Kevin Carey, whom I consider one of the more thoughtful and interesting higher ed writers out there, made a startling claim this week  that Texas governor Rick Perry is an underappreciated higher ed visionary.
After wiping the spat coffee from my monitor, I actually read his piece. It’s contrarian, obviously, and I’d also say incomplete, but worth chewing on.
Carey bases his claim on the 7 principles  for improving university education that Perry has endorsed. The 7 principles primarily center on the need to focus universities more on teaching and less on research. Carey even goes out of his way to attack faculty at research universities who accept the light teaching loads that are supposed to enable research, and then don’t publish anything.
Concur in part, dissent in part.
Working at a community college, I have to say that the idea of a teaching-focused institution isn’t terribly abstract for me; I see it every day. I’m fairly sure they have community colleges in Texas, too. (Full disclosure: I don’t live in Texas.) Has Governor Perry put his money where his mouth is and shifted resources from universities to community and state colleges? Are the teaching-focused institutions getting heretofore-unimaginable -- that is, visionary -- support?
Hmm. Didn’t think so.
If that hasn’t happened, has the Perry administration at least been strongly supportive of structural innovations in higher ed that are geared to improving teaching?
I agree with Carey that several of the 7 principles have much to be said for them, in the abstract. Yes, it’s reasonable to require decent teaching for tenure, given that teaching is a job requirement. (The reasonableness of tenure in the first place is another issue, but I’ll skip over that for now.) Public recognition and reward for excellent teaching strikes me as an obvious good, assuming that we’re measuring the right thing. And it’s certainly true - painfully, obviously true -- that some awful teaching goes on out there, especially at the university level. Given the disconnect among state needs, student needs,and faculty incentives, it’s not surprising that some pretty dysfunctional behavior goes on. (In my own graduate training, my professors told me bluntly to put as little time as possible into teaching, since it “didn’t count.” Thanks, guys. I’ll give them credit at least for practicing what they preached.)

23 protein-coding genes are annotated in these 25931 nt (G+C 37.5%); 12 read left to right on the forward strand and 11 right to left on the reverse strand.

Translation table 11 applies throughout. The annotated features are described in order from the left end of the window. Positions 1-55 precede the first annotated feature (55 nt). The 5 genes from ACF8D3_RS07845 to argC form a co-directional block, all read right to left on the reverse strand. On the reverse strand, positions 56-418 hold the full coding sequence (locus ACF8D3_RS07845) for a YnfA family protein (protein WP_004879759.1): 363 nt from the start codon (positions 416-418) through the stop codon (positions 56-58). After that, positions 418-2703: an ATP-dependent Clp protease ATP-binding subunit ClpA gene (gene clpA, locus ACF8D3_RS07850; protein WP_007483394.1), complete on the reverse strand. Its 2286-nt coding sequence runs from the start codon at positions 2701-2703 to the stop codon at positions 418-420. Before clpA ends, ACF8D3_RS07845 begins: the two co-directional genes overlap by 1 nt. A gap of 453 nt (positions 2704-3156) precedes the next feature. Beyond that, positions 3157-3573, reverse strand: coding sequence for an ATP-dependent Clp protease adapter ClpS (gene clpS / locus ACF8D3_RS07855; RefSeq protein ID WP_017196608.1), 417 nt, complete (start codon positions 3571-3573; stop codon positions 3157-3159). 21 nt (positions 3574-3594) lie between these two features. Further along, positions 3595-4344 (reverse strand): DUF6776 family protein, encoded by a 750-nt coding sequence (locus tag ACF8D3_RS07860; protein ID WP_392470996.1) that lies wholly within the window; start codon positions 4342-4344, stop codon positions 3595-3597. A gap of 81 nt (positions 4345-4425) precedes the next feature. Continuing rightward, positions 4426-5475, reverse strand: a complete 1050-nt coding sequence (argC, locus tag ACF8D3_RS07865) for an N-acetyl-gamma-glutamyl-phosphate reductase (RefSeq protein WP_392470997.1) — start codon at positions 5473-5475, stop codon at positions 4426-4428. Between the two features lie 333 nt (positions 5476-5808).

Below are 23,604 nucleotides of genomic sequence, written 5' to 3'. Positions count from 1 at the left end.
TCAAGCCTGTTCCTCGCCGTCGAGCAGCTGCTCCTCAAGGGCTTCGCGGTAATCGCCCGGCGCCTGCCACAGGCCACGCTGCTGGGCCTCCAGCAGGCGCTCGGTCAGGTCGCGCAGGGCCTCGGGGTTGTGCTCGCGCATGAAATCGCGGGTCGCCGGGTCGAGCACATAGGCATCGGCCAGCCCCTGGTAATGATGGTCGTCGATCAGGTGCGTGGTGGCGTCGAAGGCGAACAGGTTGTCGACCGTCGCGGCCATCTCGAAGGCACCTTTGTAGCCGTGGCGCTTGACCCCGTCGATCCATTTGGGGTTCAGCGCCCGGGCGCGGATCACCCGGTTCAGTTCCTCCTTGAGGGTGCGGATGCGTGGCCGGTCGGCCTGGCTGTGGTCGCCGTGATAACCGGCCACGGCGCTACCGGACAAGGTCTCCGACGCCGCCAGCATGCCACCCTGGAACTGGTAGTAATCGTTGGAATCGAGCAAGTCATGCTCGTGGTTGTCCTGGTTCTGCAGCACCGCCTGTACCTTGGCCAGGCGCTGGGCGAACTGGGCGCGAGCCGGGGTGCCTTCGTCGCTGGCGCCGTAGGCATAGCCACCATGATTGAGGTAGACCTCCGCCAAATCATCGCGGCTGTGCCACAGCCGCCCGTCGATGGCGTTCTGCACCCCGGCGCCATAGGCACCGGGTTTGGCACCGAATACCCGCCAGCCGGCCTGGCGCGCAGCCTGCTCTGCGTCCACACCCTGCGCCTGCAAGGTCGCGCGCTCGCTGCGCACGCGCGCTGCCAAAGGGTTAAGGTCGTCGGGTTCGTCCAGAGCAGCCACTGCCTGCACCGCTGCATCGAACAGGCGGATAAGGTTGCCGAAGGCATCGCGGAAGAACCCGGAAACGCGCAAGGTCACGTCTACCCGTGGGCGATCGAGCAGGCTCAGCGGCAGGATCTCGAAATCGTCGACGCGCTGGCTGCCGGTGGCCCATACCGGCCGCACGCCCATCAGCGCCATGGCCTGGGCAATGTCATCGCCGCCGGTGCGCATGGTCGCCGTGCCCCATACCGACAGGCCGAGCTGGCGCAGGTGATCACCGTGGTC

Others of the principles are far more deeply problematic than Carey allows. “Split research and teaching budgets to encourage excellence in both” is either disingenuous or just stupid; splitting one pile of money into two piles doesn’t make it more money. If anything, the proposal would seem to ratify the split between highly paid researchers who don’t teach much and poorly paid teachers who don’t publish much. In other words, it’s at cross-purposes with the rest of the proposal. And the proposal to “put state funding directly in the hands of students” would set off a tuition skyrocket the likes of which we have never seen. (If a university moves from, say, twenty percent state funding to zero percent, it has to make up the difference somewhere. And Texas being Texas, it won’t come from football...) It also sits at cross-purposes with tenure, which the principles otherwise seem to endorse. What happens to a department that students ignore, but that several tenured faculty? The principles don’t say.
The larger flaw in Carey’s analysis, though, is that it mistakes saying for doing. If Governor Perry really wanted to remake Texas’ higher education system into something more teaching-focused and less research-focused -- a debatable goal, but not an absurd one -- I’d expect to see him beef up the teaching-focusd institutions that already exist. If he shifted state funding from, say, Texas A&M to the state and community colleges, then yes, I could start to buy the argument that he actually means it. If he decided that other parts of the country have the whole “research” thing well in hand, and he wanted to focus Texas on teaching, I’d expect to see him divert money from UT-Austin and send it to the K-12 districts and the community colleges. One could argue the wisdom of that, but at least it would be a vision.
No. He’s endorsing an attack on universities for not being high schools, an attack on community colleges for being high schools, and an attack on K-12 for, well, being there. Yes, some isolated bits of rhetoric could make sense in another context, but that’s not what’s happening. I agree with Carey on the oft-noted paradox that academics who are otherwise liberal become dogmatically, idiotically conservative when discussing their own profession, but their skepticism about Perry is fairer than that. Some of Perry’s rhetoric may be interesting, but at the end of the day, his only vision for higher education is hostility.